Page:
He said he follows a few rules, such as staying as “clean and neat” as possible. “I never ask for anything except the ride,” he added.

“I think that maybe it does affect the types of ride I get, or even getting a ride,” he said of his appearance. “If you look scruffy, people won’t pull over. I’ve had people tell me that.”

He said he also never carries a weapon.

“I had one guy who told me he picked me up because I was wearing tennis shoes,” he said. “I didn’t have a boot to hide a knife.”

The only bad experience Alexander can remember is a ride he got with his son on their trip to North Carolina. He said a van with four men picked them up. Inside the van, the men were passing around a sawed-off shotgun.

“I don’t think they were really going to do me real harm,” he said. “But I got out at the earliest opportunity.”

On that trip, he and his son were offered a free motel room in Wyoming as a blizzard moved in.

The only other time he’s had that happen was his last trip to Florida, where he found himself in Lebanon, Mo., “kind of off track there a little bit,” where it was snowy, cold and wet.

He stopped by the police station to inquire about the possibility of a dry location to pitch his tent and they gave him a “Good Samaritan Program” voucher for a motel room.

“They were real nice about it,” Alexander said.

He’s encountered police in a dozen different states, but he said they’ve always treated him well.

“They check me out to see if I’m all right and if I’m in a bad spot, like a freeway interchange, they’ll give me a ride to a better spot. There’s some places you’re not supposed to be because it’s not safe.”

He’s had odd kindnesses of various types from people he’s ridden with.

On his most recent trip, Alexander got a ride from a woman who picked him up in Carbon Hill, Ala. and drove him to Tupelo, Miss., a 90-mile side trip for her, to visit Elvis Presley’s hometown and to the church he attended.

“She gave me a new coat because I was heading north without a coat and she bought me a bus ticket to Rapid City, S.D. (where his younger sister, Susie Teal, lives). “I said I didn’t need that but she just said she’d feel better if she didn’t leave me standing by the road. That probably saved me three or four days of hitchhiking.”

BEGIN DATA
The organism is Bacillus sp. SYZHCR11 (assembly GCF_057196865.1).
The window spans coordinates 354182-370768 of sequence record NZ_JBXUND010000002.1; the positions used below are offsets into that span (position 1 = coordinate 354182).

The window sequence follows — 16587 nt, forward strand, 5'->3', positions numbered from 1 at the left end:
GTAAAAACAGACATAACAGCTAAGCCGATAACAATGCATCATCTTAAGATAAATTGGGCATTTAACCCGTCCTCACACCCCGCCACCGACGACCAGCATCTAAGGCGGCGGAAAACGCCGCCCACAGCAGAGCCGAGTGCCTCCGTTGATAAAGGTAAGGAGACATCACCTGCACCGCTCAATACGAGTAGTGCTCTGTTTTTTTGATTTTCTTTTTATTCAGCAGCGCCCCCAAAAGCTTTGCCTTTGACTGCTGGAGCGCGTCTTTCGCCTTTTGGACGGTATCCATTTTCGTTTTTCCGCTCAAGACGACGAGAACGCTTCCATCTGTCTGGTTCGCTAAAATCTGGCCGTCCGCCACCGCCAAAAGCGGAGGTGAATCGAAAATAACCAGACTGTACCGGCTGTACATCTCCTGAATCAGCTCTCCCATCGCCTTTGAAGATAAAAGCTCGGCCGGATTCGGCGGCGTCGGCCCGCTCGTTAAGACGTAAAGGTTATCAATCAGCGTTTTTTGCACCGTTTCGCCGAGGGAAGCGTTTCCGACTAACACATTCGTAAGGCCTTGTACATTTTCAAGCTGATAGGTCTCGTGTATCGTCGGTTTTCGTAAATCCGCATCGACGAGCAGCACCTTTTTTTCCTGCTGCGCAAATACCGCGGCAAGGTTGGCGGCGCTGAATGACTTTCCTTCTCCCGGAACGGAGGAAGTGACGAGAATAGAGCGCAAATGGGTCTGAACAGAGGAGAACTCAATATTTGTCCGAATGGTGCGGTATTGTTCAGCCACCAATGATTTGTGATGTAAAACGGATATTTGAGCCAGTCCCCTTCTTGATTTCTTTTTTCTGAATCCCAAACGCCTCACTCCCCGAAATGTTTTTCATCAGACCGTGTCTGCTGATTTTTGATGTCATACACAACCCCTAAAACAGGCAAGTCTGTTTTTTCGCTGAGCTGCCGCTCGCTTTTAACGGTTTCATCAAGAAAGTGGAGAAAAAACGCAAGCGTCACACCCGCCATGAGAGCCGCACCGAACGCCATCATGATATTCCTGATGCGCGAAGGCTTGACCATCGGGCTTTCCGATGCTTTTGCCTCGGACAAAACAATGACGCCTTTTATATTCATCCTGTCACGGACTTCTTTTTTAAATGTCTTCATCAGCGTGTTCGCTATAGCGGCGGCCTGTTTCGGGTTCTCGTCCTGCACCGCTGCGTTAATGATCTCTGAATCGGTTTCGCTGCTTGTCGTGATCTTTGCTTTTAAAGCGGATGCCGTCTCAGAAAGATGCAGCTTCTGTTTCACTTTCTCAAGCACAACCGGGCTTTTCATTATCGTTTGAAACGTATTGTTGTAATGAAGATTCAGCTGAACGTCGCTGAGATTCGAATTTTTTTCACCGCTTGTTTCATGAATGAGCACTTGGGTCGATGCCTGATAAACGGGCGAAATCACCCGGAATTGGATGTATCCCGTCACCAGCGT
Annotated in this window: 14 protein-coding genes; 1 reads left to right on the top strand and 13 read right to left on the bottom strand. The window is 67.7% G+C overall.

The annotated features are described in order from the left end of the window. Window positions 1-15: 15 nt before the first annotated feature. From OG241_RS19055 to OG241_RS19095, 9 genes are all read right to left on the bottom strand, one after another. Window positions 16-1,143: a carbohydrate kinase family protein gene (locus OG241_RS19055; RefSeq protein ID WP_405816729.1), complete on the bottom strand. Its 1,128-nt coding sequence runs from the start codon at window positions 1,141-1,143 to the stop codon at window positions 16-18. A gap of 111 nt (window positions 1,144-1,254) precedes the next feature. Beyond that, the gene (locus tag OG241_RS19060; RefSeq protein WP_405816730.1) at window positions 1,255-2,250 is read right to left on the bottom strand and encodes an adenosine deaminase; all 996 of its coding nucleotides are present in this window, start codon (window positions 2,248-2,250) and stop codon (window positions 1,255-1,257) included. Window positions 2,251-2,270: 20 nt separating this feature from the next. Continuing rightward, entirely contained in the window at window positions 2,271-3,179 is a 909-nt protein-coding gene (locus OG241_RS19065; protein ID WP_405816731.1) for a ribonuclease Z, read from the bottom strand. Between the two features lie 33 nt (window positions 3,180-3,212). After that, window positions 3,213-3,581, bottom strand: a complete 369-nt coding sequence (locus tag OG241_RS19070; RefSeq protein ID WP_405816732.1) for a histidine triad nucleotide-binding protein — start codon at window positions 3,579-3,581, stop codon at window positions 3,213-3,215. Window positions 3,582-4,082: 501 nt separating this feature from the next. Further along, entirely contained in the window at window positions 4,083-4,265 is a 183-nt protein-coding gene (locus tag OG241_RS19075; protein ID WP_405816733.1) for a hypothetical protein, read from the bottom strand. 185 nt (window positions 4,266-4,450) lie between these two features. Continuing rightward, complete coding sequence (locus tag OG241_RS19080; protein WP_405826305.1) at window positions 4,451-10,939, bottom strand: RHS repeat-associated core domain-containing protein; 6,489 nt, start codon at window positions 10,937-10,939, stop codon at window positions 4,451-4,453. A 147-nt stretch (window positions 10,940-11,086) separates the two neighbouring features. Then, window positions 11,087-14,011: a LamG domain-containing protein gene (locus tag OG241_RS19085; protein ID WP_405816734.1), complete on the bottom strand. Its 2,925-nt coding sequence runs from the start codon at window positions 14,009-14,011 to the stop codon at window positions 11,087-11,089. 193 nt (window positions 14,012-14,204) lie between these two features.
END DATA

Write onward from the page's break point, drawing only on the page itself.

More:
He said his waits for rides range anywhere from “two minutes to nine hours. That’s the longest I can remember for a long time.”

“I have a lot of people who say, ‘We never pick up hitchhikers. I don’t know why we picked you up.’ Others say they like to help people and they always pick up hitchhikers.”

A couple of Indians picked him up one time and told him they didn’t want to, but “God told us to.” They ended up driving him a couple of hundred miles, he said.

Alexander said he recommends a few rules to people who are considering picking up a hitchhiker.

“I wouldn’t be outnumbered,” he said. “If there’s one of you and two of them, don’t do it.

If you’re afraid, don’t do it. Talk to them before they get in. Get some eye contact and see if you feel safe with them.

“If it’s me, they’re perfectly safe,” he said. “Most people out there are just looking for a ride. The man and the woman out there with the hippie stuff on, that’s just a kind of lifestyle description. They’re just looking for a ride.”

One of the strangest experiences he can remember is the woman who picked up him and Miles, his son, and dropped them off at her home in Memphis, Tenn. And told them to stay until they were ready to leave.

“She checked in on us a few times, but that was it,” Alexander said. “I cleaned the house up for her.”

He said he plans to return to Sweet Home this spring and try woodcrafting again, though he said he’ll have to avoid strenuous physical labor because of his arm.

His sister Chris says she worries about him “sleeping out in the cold and rain” and made him get a cell phone, but said he seems to do all right on the road.

“He’s a fascinating person,” she said. “He’s had some extraordinary experiences. One doesn’t think of that aspect of homeless life. A lot of people are homeless by choice.”